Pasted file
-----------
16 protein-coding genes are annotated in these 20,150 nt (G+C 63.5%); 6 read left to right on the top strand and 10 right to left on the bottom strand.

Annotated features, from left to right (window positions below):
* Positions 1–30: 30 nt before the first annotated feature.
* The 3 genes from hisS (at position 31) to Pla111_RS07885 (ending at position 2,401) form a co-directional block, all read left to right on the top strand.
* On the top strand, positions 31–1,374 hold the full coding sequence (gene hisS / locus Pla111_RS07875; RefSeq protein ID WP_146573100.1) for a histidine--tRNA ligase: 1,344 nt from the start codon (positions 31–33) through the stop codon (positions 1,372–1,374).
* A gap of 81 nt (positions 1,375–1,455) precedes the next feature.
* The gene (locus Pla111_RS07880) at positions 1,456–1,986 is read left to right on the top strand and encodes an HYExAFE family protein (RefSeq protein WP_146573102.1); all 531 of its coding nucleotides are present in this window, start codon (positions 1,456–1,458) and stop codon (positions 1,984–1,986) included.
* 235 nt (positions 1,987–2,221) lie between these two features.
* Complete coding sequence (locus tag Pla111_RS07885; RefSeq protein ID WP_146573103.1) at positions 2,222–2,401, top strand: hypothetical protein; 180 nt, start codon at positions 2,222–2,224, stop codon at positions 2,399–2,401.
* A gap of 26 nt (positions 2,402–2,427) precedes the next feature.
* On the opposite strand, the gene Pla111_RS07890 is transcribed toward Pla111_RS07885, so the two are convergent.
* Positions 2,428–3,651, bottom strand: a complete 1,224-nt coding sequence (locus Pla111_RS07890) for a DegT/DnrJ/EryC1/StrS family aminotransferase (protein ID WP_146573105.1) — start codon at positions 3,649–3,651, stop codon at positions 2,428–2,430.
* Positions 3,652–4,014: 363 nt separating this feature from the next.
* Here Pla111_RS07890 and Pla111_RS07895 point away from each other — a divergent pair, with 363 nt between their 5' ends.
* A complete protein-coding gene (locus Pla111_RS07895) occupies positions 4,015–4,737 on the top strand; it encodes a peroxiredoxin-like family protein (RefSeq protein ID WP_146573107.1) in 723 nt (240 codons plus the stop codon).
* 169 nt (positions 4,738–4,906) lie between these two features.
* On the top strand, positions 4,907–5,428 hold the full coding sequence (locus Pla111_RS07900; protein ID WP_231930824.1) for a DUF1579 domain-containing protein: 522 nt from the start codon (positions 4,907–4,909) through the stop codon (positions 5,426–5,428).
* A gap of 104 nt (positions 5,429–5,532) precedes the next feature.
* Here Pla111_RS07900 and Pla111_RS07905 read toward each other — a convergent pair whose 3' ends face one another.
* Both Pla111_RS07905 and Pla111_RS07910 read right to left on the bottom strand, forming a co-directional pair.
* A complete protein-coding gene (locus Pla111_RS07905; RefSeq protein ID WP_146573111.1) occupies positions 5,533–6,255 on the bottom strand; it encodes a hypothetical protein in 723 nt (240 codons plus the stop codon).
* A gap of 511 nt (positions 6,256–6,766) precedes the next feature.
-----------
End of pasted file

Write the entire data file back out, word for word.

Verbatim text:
16 protein-coding genes are annotated in these 20,150 nt (G+C 63.5%); 6 read left to right on the top strand and 10 right to left on the bottom strand.

Annotated features, from left to right (window positions below):
* Positions 1–30: 30 nt before the first annotated feature.
* The 3 genes from hisS (at position 31) to Pla111_RS07885 (ending at position 2,401) form a co-directional block, all read left to right on the top strand.
* On the top strand, positions 31–1,374 hold the full coding sequence (gene hisS / locus Pla111_RS07875; RefSeq protein ID WP_146573100.1) for a histidine--tRNA ligase: 1,344 nt from the start codon (positions 31–33) through the stop codon (positions 1,372–1,374).
* A gap of 81 nt (positions 1,375–1,455) precedes the next feature.
* The gene (locus Pla111_RS07880) at positions 1,456–1,986 is read left to right on the top strand and encodes an HYExAFE family protein (RefSeq protein WP_146573102.1); all 531 of its coding nucleotides are present in this window, start codon (positions 1,456–1,458) and stop codon (positions 1,984–1,986) included.
* 235 nt (positions 1,987–2,221) lie between these two features.
* Complete coding sequence (locus tag Pla111_RS07885; RefSeq protein ID WP_146573103.1) at positions 2,222–2,401, top strand: hypothetical protein; 180 nt, start codon at positions 2,222–2,224, stop codon at positions 2,399–2,401.
* A gap of 26 nt (positions 2,402–2,427) precedes the next feature.
* On the opposite strand, the gene Pla111_RS07890 is transcribed toward Pla111_RS07885, so the two are convergent.
* Positions 2,428–3,651, bottom strand: a complete 1,224-nt coding sequence (locus Pla111_RS07890) for a DegT/DnrJ/EryC1/StrS family aminotransferase (protein ID WP_146573105.1) — start codon at positions 3,649–3,651, stop codon at positions 2,428–2,430.
* Positions 3,652–4,014: 363 nt separating this feature from the next.
* Here Pla111_RS07890 and Pla111_RS07895 point away from each other — a divergent pair, with 363 nt between their 5' ends.
* A complete protein-coding gene (locus Pla111_RS07895) occupies positions 4,015–4,737 on the top strand; it encodes a peroxiredoxin-like family protein (RefSeq protein ID WP_146573107.1) in 723 nt (240 codons plus the stop codon).
* 169 nt (positions 4,738–4,906) lie between these two features.
* On the top strand, positions 4,907–5,428 hold the full coding sequence (locus Pla111_RS07900; protein ID WP_231930824.1) for a DUF1579 domain-containing protein: 522 nt from the start codon (positions 4,907–4,909) through the stop codon (positions 5,426–5,428).
* A gap of 104 nt (positions 5,429–5,532) precedes the next feature.
* Here Pla111_RS07900 and Pla111_RS07905 read toward each other — a convergent pair whose 3' ends face one another.
* Both Pla111_RS07905 and Pla111_RS07910 read right to left on the bottom strand, forming a co-directional pair.
* A complete protein-coding gene (locus Pla111_RS07905; RefSeq protein ID WP_146573111.1) occupies positions 5,533–6,255 on the bottom strand; it encodes a hypothetical protein in 723 nt (240 codons plus the stop codon).
* A gap of 511 nt (positions 6,256–6,766) precedes the next feature.